What happened

Shares of Intel (NASDAQ:INTC) rose on Tuesday after Reuters reported that hedge fund Third Point wants the chip giant to consider strategic alternatives, including a possible shift away from manufacturing. Third Point reportedly owns about $1 billion of Intel stock. As of 2:35 p.m. EST, shares of Intel were up about 4.25%.

So what

Third Point is highly concerned about losses of key chip designers, saying that they were "demoralized" at Intel. The hedge fund also pointed to Intel falling behind other semiconductor manufacturers and losing market share to Advanced Micro Devices.

Data center servers.

Image source: Getty Images.

"Without immediate change at Intel, we fear that America's access to leading-edge semiconductor supply will erode, forcing the U.S. to rely more heavily on a geopolitically unstable East Asia to power everything from PCs to data centers to critical infrastructure and more," read the hedge fund's letter sent to Intel.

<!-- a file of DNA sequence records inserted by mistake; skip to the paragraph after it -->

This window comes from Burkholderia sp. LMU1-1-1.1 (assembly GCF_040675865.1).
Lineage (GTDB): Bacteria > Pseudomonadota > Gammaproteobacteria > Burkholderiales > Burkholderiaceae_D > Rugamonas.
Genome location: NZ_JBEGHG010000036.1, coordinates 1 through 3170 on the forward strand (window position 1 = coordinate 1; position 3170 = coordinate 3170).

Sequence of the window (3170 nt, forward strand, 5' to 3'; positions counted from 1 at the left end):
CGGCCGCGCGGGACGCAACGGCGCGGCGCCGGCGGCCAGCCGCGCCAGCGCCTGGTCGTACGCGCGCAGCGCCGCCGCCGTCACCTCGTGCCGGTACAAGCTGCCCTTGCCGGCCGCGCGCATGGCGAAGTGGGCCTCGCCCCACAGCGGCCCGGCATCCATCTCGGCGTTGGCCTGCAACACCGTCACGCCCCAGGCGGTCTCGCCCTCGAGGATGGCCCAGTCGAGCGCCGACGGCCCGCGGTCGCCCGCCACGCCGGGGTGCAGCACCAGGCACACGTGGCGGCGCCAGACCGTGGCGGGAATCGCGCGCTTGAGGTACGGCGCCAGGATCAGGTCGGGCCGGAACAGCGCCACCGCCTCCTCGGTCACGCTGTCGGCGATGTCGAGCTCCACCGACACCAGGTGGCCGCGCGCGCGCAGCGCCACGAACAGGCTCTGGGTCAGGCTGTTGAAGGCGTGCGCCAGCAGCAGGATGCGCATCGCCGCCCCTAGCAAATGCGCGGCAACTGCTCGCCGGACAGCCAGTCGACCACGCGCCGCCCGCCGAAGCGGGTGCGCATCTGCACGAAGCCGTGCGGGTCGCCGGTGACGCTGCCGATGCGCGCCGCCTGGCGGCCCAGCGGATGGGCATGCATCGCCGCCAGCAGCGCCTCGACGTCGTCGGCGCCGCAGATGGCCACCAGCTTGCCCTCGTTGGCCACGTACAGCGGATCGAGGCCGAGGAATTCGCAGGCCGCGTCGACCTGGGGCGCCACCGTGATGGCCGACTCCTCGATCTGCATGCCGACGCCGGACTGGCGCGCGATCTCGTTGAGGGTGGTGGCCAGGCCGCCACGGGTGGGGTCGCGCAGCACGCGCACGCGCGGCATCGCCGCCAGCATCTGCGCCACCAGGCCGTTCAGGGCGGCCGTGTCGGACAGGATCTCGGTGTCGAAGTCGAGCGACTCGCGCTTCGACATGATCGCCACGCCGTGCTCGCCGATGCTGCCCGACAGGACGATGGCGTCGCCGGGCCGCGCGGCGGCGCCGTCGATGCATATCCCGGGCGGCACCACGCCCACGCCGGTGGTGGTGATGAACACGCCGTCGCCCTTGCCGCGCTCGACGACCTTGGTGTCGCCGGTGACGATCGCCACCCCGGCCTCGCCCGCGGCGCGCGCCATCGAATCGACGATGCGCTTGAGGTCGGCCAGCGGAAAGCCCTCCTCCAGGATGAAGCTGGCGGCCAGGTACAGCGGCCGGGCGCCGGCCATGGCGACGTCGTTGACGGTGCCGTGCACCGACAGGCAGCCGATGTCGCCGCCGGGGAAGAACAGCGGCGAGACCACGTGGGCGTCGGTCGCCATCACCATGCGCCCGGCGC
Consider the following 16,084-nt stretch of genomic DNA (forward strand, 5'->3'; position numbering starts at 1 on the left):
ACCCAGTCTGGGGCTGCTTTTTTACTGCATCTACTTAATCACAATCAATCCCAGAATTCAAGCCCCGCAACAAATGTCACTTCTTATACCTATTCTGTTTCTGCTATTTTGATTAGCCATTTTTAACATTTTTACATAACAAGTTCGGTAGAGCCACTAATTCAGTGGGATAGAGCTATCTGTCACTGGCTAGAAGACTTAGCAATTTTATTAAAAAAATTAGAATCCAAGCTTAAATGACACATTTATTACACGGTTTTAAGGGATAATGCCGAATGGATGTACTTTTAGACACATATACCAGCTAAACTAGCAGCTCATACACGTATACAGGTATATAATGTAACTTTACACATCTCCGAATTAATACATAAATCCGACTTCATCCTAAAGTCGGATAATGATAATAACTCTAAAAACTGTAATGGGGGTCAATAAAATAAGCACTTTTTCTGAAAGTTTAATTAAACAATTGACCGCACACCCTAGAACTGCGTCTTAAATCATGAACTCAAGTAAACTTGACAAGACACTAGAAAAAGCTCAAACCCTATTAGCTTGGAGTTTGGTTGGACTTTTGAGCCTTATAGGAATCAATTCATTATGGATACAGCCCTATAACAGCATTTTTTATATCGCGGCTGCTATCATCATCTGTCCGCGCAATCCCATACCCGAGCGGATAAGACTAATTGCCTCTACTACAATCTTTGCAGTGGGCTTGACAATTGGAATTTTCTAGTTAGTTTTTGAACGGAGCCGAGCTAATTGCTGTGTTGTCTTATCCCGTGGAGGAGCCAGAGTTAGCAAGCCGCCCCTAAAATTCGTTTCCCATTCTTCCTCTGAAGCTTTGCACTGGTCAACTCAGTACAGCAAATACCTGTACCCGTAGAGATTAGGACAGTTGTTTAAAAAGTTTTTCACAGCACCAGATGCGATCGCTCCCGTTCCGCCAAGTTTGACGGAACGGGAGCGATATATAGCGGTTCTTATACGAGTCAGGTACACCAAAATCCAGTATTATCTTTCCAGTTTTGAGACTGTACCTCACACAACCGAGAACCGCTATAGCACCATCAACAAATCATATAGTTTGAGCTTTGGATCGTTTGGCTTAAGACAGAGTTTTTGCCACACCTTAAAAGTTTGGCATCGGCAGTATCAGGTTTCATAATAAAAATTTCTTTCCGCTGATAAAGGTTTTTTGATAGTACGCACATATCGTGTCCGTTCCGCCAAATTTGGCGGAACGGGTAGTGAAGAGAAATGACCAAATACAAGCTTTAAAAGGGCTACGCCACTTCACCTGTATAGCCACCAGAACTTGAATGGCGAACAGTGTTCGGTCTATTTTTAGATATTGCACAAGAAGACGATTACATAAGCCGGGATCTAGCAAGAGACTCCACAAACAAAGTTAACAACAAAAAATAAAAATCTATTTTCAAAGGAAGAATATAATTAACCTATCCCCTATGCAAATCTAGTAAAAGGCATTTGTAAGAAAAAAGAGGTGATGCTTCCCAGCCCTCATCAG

Third Point wants Intel to consider separating its chip design operations from its manufacturing operations, potentially via a manufacturing joint venture. Intel has faced years of delays on the manufacturing side, and the company's upcoming 7-nanometer process has been pushed back due to problems with defects hurting yields.

Now what

One of Intel's key advantages over the years has been that it both designed and manufactured its chips. But with other manufacturers now surpassing Intel in terms of capabilities, it's unclear if that advantage still exists. One remaining benefit, though, is that Intel doesn't have to scramble to secure capacity at third-party foundries like its rivals do.

Third Point's stake isn't big enough to force Intel to do anything, but a sagging stock price may provide enough incentive for the company to take at least some action.

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